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# BasisMatrices

Portions of this library are inspired by the CompEcon Matlab toolbox by Paul Fackler and Mario Miranda. The original Matlab code was written to accompany the publication

Miranda, Mario J., and Paul L. Fackler. Applied computational economics and finance. MIT press, 2004.

The portions of this package that are based on their code have been licensed with their permission.

## Quick (and incomplete intro)

### Matlab-esque interface

For an API similar to the original CompEcon Matlab package by Miranda and Fackler, please see the CompEcon.jl package.

## Example

Here's an example of how to use the Julia-based API to set up multi-dimensional basis matrix and work with it.

``````using LinearAlgebra: lu
linspace(a,b,n) = range(a; stop=b, length=n)
ygrid0 = linspace(-4, 4, 10)
agrid0 = linspace(0.0.^0.4, 100.0.^0.4, 25).^(1/0.4)

# method one, using the Basis constructor multiple times
basis = Basis(SplineParams(agrid0, 0, 3),  # cubic spline
SplineParams(ygrid0, 0, 1))  # linear

# method two, constructing separately, then calling `Basis` with the two
a_basis = Basis(SplineParams(agrid0, 0, 3))
y_basis = Basis(SplineParams(ygrid0, 0, 1))
basis = Basis(a_basis, y_basis)

# Construct state vector (matrix). Note that for higher order splines points
# are added to the input vector, so let's extract the actual grid points used
# from the second argument
S, (agrid, ygrid) = nodes(basis)

# construct basis matrix and its lu-factorization for very fast inversion
# NOTE: I am doing this in a round-about way. I could have just done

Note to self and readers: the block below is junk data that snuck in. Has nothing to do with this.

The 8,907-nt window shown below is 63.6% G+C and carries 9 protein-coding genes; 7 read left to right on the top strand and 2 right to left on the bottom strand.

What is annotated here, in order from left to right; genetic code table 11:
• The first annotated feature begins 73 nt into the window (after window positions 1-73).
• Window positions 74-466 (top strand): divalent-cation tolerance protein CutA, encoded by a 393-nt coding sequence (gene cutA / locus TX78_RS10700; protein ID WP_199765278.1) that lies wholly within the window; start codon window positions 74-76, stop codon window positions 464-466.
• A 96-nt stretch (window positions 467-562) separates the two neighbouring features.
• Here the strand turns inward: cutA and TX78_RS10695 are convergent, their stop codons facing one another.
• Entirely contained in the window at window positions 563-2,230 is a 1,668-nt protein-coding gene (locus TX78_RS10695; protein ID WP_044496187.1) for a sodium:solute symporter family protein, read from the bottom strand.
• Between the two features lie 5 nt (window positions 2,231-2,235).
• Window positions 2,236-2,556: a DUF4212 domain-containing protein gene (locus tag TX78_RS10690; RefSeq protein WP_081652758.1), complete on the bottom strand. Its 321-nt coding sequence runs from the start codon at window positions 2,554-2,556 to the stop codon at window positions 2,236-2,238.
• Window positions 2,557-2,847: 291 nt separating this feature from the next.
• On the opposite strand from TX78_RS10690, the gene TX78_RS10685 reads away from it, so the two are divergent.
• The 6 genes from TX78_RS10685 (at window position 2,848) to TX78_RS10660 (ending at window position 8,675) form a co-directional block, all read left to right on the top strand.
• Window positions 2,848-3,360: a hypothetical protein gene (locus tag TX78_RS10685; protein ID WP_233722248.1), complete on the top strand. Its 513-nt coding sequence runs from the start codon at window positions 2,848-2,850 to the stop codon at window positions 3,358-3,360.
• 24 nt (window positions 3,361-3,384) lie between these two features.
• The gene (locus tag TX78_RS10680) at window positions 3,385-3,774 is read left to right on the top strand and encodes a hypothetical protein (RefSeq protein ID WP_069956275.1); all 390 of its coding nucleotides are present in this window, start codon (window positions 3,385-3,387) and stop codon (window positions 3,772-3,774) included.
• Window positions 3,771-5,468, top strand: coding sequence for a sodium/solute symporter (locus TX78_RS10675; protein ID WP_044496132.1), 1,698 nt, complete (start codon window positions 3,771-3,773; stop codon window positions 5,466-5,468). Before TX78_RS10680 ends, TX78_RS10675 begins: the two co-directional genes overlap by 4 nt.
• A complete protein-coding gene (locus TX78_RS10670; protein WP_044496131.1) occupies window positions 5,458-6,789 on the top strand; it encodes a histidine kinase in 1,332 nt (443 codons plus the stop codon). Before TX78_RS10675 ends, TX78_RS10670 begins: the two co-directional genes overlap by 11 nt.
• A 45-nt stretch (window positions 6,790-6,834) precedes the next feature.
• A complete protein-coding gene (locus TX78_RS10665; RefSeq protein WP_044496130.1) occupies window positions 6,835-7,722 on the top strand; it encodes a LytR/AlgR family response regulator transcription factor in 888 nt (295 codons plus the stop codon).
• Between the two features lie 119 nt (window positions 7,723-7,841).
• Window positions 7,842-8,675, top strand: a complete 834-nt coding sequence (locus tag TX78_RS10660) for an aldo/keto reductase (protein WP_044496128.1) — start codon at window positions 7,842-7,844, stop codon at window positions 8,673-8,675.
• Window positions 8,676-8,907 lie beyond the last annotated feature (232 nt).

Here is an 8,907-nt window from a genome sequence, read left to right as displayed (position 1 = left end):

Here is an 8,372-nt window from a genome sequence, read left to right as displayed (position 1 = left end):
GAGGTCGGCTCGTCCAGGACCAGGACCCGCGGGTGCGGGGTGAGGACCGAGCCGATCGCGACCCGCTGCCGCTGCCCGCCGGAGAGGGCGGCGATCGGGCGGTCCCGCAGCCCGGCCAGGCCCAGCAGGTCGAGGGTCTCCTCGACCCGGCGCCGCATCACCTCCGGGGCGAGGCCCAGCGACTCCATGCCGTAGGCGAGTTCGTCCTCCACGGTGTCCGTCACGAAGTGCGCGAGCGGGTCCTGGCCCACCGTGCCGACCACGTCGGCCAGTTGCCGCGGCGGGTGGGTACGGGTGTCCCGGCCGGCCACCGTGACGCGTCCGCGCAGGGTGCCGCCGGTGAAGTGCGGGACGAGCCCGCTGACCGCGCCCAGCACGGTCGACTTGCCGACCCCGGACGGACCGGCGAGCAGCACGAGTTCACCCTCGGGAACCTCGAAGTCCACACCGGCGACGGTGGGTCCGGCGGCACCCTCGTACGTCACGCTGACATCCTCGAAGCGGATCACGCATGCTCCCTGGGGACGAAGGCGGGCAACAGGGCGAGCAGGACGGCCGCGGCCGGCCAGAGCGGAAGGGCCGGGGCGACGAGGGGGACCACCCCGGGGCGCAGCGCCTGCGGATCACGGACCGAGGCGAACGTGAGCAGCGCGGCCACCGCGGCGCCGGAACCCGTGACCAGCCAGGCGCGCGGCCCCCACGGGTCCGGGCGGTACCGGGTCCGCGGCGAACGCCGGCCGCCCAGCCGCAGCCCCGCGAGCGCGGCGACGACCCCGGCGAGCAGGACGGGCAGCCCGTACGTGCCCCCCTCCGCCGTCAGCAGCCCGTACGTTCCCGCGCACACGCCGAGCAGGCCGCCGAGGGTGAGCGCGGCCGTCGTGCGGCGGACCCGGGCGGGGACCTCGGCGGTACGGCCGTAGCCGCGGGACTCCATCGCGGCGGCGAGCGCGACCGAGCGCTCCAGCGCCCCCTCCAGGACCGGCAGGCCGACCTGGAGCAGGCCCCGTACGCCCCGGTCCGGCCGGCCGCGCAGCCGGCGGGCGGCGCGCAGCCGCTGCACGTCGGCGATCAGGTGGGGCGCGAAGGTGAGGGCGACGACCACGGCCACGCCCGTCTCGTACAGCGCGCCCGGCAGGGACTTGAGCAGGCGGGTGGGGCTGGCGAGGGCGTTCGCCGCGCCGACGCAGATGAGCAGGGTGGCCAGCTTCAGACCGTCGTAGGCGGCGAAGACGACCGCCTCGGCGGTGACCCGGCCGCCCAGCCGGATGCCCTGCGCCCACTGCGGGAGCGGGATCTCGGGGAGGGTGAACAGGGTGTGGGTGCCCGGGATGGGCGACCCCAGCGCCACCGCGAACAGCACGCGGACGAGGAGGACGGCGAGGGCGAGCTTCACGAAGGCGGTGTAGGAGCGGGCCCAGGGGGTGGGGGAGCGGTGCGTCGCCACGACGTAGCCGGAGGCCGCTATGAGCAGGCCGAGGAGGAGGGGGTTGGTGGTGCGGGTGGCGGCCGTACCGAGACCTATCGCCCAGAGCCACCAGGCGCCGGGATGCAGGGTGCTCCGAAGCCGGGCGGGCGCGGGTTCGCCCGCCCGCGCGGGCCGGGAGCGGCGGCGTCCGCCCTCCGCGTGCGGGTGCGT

#       Φ = BasisMatrix(basis), but doing it this way gives me the direct
#       representation so I get Φ_y without repeating any calculations
Φ_direct = BasisMatrix(basis, Direct(), S, [0 0])
Φ_y = Φ_direct.vals
Φ = convert(Expanded, Φ_direct, [0 0]).vals
lu_Φ = lu(Φ)
``````

## Basic Overview of Julian API

This section provides a sketch of the type based Julian API.

### Theoretical Foundation

To understand the Julian API and type system, we first need to understand the fundamental theory behind the interpolation scheme implemented here. Interpolation in BasisMatrices is built around three key concepts:

1. An functional `Basis`: for each dimension, the basis specifies
• family of basis function (B spline, Chebyshev polynomials, ect.)
• domain (bounds)
• interpolation nodes (grid on domain)
2. A `BasisMatrix`:
• Represents the evaluation of basis functions at the interpolation nodes
• Constructed one dimension at a time, then combined with tensor product
3. A coefficient vector: used to map from domain of the `Basis` into real line

### Core types

Functionality implemented around 5 core types (or type families) that relate closely to the theoretical concepts outlined above.

#### Representing the `Basis`

The first two groups of type are helper types used to facilitate construction of the `Basis`. They are the `BasisFamily` and the `BasisParams` types:

First is the `BasisFamily`:

``````abstract type BasisFamily end
struct Cheb <: BasisFamily end
struct Lin <: BasisFamily end
struct Spline <: BasisFamily end

abstract type BasisParams end
struct ChebParams <: BasisParams
n::Int
a::Float64
b::Float64
end

struct SplineParams <: BasisParams
breaks::Vector{Float64}
evennum::Int
k::Int
end

struct LinParams <: BasisParams
breaks::Vector{Float64}
evennum::Int
end
``````

`BasisFamily` is an abstract type, whose subtypes are singletons that specify the class of functions in the basis.

`BasisParams` is an abstract type, whose subtypes are type types that hold all information needed to construct the Basis of a particular class

Then we have the central `Basis` type:

``````struct Basis{N,TP<:Tuple}
params::TP     # params to construct basis
end